Dining: Second Spring

  • Charlotte Druckman

In 2006, Daniel Rose, a young chef from Chicago, opened a tiny restaurant on the fringes of Paris and took the original gourmands—the French—by storm. His bare-bones establishment, Spring, offered a mere 16 seats, and Le Figaro soon named them the toughest to book in the city. For the next three years, Rose produced thoughtful, ingredient-driven haute cuisine in a kitchen too small to even have a freezer. Then he closed up shop.

"The notion of changing restaurants when the thing was chugging along comfortably with evenings reserved six months in advance and hundreds of people on a waiting list came from asking a single question," Rose says. "How can we make Spring a better experience?"

By last July, after seemingly endless delays—and countless posts on foodie blogs fretting over its slow progress—Spring was back in business. Previously located in the shabby-chic 9th arrondissement, the restaurant now resides on a small, well-hidden street in the center of town, not far from both the Chanel headquarters and Samaritaine, the famous department store, which is being converted into a luxury hotel. This latest address—a 17th-century townhouse—offers 10 times more space than the former one and accommodates 22 diners. Rose gutted the building to allow for a sleek exposed kitchen in the dining room and, downstairs, a walk-in wine bar serving small plates. The subbasement, discovered during the renovation, has been transformed into a vaulted wine cellar.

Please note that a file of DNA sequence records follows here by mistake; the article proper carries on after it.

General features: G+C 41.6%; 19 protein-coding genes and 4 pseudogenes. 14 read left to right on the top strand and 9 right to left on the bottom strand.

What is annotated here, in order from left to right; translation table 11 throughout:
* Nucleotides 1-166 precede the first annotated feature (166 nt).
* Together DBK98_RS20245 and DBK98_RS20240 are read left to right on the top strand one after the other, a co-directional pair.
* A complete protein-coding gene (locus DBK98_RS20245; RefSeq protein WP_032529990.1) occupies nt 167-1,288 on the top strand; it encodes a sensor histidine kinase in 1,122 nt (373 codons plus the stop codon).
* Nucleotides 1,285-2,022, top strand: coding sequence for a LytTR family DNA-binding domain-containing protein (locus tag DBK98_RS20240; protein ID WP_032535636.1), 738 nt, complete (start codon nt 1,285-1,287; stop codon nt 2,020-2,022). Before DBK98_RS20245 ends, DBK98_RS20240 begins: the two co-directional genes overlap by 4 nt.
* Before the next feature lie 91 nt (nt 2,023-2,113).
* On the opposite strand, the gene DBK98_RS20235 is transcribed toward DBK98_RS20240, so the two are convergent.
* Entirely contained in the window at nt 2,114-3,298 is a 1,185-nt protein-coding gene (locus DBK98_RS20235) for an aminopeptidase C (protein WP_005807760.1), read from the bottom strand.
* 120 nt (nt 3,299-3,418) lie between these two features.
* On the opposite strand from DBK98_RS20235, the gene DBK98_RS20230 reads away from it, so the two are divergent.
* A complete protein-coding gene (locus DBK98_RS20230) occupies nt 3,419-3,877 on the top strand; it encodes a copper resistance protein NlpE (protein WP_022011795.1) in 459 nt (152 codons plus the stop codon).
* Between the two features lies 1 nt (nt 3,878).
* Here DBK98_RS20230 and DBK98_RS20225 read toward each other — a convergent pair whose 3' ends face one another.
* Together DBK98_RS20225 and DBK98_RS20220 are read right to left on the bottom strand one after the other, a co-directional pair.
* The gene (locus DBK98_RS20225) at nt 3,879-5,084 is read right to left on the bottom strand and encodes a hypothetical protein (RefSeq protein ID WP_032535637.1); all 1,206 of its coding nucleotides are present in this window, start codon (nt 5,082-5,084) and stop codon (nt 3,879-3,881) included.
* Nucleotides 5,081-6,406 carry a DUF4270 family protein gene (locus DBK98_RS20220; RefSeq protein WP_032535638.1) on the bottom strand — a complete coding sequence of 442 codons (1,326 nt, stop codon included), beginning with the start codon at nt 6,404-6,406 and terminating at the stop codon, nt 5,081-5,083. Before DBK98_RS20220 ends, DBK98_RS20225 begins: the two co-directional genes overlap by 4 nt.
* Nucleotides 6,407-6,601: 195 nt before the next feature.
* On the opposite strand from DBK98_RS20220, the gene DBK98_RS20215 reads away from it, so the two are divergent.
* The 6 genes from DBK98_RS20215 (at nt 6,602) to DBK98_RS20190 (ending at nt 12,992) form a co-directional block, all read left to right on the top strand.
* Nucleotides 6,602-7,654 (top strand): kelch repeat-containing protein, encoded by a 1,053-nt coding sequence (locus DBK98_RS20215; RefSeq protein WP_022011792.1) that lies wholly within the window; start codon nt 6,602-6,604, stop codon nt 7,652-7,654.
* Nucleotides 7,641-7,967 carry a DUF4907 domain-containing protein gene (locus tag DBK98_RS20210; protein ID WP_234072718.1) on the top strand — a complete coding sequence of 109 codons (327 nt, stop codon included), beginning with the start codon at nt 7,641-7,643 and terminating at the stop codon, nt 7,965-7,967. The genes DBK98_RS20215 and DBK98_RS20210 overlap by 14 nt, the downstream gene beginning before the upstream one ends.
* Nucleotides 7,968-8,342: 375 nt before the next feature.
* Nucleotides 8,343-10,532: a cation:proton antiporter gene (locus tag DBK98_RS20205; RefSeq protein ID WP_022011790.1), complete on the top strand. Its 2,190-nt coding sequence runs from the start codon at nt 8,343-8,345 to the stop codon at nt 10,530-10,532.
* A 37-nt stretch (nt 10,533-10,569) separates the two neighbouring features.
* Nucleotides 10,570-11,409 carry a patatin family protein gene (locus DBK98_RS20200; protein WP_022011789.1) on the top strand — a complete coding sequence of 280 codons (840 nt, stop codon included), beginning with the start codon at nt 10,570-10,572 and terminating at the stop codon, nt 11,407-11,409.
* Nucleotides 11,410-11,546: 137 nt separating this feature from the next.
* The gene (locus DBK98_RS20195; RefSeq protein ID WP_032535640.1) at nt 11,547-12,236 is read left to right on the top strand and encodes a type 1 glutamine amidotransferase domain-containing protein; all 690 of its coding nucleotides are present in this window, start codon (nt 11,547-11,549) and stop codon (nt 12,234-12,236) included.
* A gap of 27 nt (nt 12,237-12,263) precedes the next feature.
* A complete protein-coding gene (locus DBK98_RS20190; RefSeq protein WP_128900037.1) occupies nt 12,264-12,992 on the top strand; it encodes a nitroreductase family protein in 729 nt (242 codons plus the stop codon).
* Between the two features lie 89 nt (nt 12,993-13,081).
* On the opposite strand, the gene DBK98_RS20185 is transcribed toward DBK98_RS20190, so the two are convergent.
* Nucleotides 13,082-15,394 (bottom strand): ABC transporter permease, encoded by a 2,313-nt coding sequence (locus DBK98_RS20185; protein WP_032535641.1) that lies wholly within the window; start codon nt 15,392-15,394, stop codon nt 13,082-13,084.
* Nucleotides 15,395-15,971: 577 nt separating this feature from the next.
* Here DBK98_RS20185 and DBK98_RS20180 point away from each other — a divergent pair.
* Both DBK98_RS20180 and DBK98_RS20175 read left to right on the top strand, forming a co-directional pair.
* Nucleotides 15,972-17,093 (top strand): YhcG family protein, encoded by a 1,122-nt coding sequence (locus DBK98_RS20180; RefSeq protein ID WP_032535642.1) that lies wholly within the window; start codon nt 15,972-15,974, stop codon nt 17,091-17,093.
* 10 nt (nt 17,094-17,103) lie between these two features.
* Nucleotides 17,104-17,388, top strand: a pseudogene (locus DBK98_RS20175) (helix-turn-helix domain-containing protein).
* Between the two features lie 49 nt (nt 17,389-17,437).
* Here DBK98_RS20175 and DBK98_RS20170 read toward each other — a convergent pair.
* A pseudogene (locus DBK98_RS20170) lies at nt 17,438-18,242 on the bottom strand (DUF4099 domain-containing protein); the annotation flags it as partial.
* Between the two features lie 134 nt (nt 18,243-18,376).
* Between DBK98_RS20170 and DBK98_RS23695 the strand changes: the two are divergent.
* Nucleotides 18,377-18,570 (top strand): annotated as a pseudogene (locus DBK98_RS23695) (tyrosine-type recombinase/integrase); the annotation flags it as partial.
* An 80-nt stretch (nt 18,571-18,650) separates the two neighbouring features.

"It is full of neat little details that remind us of its long past and at the same time offers a glimpse into the future," Rose says. As for the food, the goal "is to create something spontaneous and immediate that is balanced and beautiful."

Rose still eschews menus and invents his three-course lunches and five-course dinners daily, guided by the produce available, the weather, and his mood. He is still booked solid: Acquiring one of the coveted kitchen-side chairs requires a reservation at least a month in advance. And new dishes, such as lunchtime’s modern version of the 19th-century bouillon—a rich broth ladled around ingredients that change daily—continue to make food lovers swoon.

The cooking shows greater complexity, a development that the mostly self-taught Rose attributes to his co-chef and girlfriend, Marie-Aude Mery, a veteran of Michelin-starred kitchens. A meal at the new Spring might begin with a palate-teasing puree of eggplant with baby gray shrimp and pomegranate seeds, followed by more substantial dishes, such as gratinée of sweetbreads wrapped in chard and served with warm and cold crayfish and smoked tomato, or duck prepared in a broth with turnips and pickled radish, accompanied by a smaller piece of the bird cooked with apricot. 

Around the corner from his restaurant, Rose has also opened Spring Boutique, a shop offering a large selection of charcuterie, cheeses, sandwiches, and snacks. The staff will happily pack a picnic hamper or help select ingredients, such as foie gras, lobster, and specialty poultry, allowing the mood of the customer to dictate the dishes that follow.

Spring, +33.1.45.96.05.72, www.springparis.fr

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